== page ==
Before this I was not unacquainted with the more obvious laws of electricity. On this occasion a man of great research in natural philosophy was with us, and excited by this catastrophe, he entered on the explanation of a theory which he had formed on the subject of electricity and galvanism, which was at once new and astonishing to me. All that he said threw greatly into the shade Cornelius Agrippa, Albertus Magnus, and Paracelsus, the lords of my imagination; but by some fatality the overthrow of these men disinclined me to pursue my accustomed studies. It seemed to me as if nothing would or could ever be known. All that had so long engaged my attention suddenly grew despicable. By one of those caprices of the mind which we are perhaps most subject to in early youth, I at once gave up my former occupations, set down natural history and all its progeny as a deformed and abortive creation, and entertained the greatest disdain for a would-be science which could never even step within the threshold of real knowledge. In this mood of mind I betook myself to the mathematics and the branches of study appertaining to that science as being built upon secure foundations, and so worthy of my consideration.

What is the main effect of the narrator mentioning famous philosophers and scientists like Sir Isaac Newton?

[removed] The narrator is able to justify his failures with theirs.
[removed] The narrator is suggesting they are responsible for the state of science.
[removed] The narrator suggests that he is equal to their intellect and accomplishments.
[removed] The narrator wants to suggest he is not as knowledgeable as these experts.

Question 11 (Multiple Choice Worth 5 points)
(MC)

Frankenstein Chapter 2, Excerpt 2
By Mary Shelley

Victor Frankenstein continues recounting the influences that lead to his great experiment:

An accident again changed the current of my ideas. When I was about fifteen years old we had retired to our house near Belrive, when we witnessed a most violent and terrible thunderstorm. It advanced from behind the mountains of Jura, and the thunder burst at once with frightful loudness from various quarters of the heavens. I remained, while the storm lasted, watching its progress with curiosity and delight. As I stood at the door, on a sudden I beheld a stream of fire issue from an old and beautiful oak which stood about twenty yards from our house; and so soon as the dazzling light vanished, the oak had disappeared, and nothing remained but a blasted stump. When we visited it the next morning, we found the tree shattered in a singular manner. It was not splintered by the shock, but entirely reduced to thin ribbons of wood. I never beheld anything so utterly destroyed.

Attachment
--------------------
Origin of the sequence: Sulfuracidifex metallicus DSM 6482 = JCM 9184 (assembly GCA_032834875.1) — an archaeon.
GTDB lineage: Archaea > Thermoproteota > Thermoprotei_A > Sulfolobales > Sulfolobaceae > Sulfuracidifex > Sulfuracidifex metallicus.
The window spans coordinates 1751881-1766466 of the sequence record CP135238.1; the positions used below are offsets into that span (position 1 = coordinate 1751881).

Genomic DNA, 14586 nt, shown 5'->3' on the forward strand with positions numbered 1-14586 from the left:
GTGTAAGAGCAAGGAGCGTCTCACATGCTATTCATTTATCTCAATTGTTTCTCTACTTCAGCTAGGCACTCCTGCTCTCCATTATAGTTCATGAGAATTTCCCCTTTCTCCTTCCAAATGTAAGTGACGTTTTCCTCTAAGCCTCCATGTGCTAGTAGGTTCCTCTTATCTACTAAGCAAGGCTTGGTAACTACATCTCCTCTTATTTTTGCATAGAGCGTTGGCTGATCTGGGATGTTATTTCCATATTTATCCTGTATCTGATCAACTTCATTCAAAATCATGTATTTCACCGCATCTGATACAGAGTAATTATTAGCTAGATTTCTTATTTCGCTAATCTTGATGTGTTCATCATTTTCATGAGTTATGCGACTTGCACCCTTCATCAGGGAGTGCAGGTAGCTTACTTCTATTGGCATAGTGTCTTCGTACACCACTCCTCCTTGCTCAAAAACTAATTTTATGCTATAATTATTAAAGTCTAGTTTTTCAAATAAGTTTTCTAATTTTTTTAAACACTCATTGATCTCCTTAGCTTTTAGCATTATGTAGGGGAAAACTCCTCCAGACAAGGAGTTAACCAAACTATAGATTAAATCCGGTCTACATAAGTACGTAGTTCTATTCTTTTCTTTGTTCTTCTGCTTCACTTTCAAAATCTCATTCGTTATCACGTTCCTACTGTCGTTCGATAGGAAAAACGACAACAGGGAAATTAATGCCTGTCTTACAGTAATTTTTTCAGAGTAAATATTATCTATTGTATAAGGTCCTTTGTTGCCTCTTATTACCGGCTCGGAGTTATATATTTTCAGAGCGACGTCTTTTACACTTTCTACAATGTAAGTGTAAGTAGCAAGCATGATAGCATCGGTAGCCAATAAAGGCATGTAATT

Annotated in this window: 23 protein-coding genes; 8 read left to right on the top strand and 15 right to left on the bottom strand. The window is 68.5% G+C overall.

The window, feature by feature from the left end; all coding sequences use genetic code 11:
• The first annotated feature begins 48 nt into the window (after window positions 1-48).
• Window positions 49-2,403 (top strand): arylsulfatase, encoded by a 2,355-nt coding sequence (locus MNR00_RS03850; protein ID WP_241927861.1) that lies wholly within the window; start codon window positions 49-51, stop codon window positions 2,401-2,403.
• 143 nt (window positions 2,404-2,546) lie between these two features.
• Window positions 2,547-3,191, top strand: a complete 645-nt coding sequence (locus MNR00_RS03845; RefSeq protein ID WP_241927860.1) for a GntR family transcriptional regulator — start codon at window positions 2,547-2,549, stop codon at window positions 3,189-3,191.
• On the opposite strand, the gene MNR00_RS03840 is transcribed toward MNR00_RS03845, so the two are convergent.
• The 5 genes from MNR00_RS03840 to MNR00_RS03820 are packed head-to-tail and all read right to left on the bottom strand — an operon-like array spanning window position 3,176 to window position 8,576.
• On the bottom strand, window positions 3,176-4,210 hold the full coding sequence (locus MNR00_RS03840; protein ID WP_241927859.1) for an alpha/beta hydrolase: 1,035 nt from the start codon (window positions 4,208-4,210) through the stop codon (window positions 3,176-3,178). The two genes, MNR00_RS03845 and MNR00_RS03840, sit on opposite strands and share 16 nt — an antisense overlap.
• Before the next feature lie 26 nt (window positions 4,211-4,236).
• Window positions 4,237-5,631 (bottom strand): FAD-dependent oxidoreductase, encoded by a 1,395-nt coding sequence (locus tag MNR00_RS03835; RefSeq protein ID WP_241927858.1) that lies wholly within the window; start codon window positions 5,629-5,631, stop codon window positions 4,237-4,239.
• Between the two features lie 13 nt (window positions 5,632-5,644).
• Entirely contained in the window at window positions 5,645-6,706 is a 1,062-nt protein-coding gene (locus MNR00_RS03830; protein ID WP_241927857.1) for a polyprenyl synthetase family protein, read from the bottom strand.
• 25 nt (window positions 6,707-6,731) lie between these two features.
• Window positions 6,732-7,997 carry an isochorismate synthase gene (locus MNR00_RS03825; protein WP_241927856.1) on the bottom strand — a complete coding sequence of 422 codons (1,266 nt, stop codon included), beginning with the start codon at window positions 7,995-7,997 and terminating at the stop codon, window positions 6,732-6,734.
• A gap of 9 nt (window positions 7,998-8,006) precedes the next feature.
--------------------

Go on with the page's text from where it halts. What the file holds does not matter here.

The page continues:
Before this I was not unacquainted with the more obvious laws of electricity. On this occasion a man of great research in natural philosophy was with us, and excited by this catastrophe, he entered on the explanation of a theory which he had formed on the subject of electricity and galvanism, which was at once new and astonishing to me. All that he said threw greatly into the shade Cornelius Agrippa, Albertus Magnus, and Paracelsus, the lords of my imagination; but by some fatality the overthrow of these men disinclined me to pursue my accustomed studies. It seemed to me as if nothing would or could ever be known. All that had so long engaged my attention suddenly grew despicable. By one of those caprices of the mind which we are perhaps most subject to in early youth, I at once gave up my former occupations, set down natural history and all its progeny as a deformed and abortive creation, and entertained the greatest disdain for a would-be science which could never even step within the threshold of real knowledge. In this mood of mind I betook myself to the mathematics and the branches of study appertaining to that science as being built upon secure foundations, and so worthy of my consideration.

What is the main benefit of having the narrator begin the story with events from his childhood?

[removed] It allows the reader to see the early influences on the character.
[removed] It creates a tension between the adult narrator and the child-like curiosity of youth.
[removed] It provides readers with details that, while not relevant, make the narrator real.
[removed] It suggests a fall or devastating loss will soon be described by the narrator.